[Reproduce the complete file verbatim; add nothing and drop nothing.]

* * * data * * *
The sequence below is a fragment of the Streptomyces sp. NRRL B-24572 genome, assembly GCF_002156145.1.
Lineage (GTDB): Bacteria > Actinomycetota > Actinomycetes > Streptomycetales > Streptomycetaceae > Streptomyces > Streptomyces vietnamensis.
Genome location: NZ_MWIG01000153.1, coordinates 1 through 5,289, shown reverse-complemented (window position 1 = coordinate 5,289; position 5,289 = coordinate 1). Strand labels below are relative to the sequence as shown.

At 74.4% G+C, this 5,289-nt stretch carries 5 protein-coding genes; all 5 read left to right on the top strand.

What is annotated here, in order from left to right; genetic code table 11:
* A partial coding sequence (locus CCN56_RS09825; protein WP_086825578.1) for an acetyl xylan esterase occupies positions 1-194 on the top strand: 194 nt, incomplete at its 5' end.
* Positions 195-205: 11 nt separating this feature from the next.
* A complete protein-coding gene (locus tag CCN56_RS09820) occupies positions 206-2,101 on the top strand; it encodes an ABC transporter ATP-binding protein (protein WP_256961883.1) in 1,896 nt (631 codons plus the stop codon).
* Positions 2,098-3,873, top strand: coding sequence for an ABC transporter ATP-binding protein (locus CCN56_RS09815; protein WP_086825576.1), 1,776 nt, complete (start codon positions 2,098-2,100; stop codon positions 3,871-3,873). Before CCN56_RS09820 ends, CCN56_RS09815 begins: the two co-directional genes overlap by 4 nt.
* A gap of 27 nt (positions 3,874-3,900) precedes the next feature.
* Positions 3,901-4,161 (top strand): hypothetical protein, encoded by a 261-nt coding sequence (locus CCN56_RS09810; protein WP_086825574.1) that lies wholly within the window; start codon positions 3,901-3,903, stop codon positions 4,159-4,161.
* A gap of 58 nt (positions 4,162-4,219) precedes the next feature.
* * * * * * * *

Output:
The sequence below is a fragment of the Streptomyces sp. NRRL B-24572 genome, assembly GCF_002156145.1.
Lineage (GTDB): Bacteria > Actinomycetota > Actinomycetes > Streptomycetales > Streptomycetaceae > Streptomyces > Streptomyces vietnamensis.
Genome location: NZ_MWIG01000153.1, coordinates 1 through 5,289, shown reverse-complemented (window position 1 = coordinate 5,289; position 5,289 = coordinate 1). Strand labels below are relative to the sequence as shown.

At 74.4% G+C, this 5,289-nt stretch carries 5 protein-coding genes; all 5 read left to right on the top strand.

What is annotated here, in order from left to right; genetic code table 11:
* A partial coding sequence (locus CCN56_RS09825; protein WP_086825578.1) for an acetyl xylan esterase occupies positions 1-194 on the top strand: 194 nt, incomplete at its 5' end.
* Positions 195-205: 11 nt separating this feature from the next.
* A complete protein-coding gene (locus tag CCN56_RS09820) occupies positions 206-2,101 on the top strand; it encodes an ABC transporter ATP-binding protein (protein WP_256961883.1) in 1,896 nt (631 codons plus the stop codon).
* Positions 2,098-3,873, top strand: coding sequence for an ABC transporter ATP-binding protein (locus CCN56_RS09815; protein WP_086825576.1), 1,776 nt, complete (start codon positions 2,098-2,100; stop codon positions 3,871-3,873). Before CCN56_RS09820 ends, CCN56_RS09815 begins: the two co-directional genes overlap by 4 nt.
* A gap of 27 nt (positions 3,874-3,900) precedes the next feature.
* Positions 3,901-4,161 (top strand): hypothetical protein, encoded by a 261-nt coding sequence (locus CCN56_RS09810; protein WP_086825574.1) that lies wholly within the window; start codon positions 3,901-3,903, stop codon positions 4,159-4,161.
* A gap of 58 nt (positions 4,162-4,219) precedes the next feature.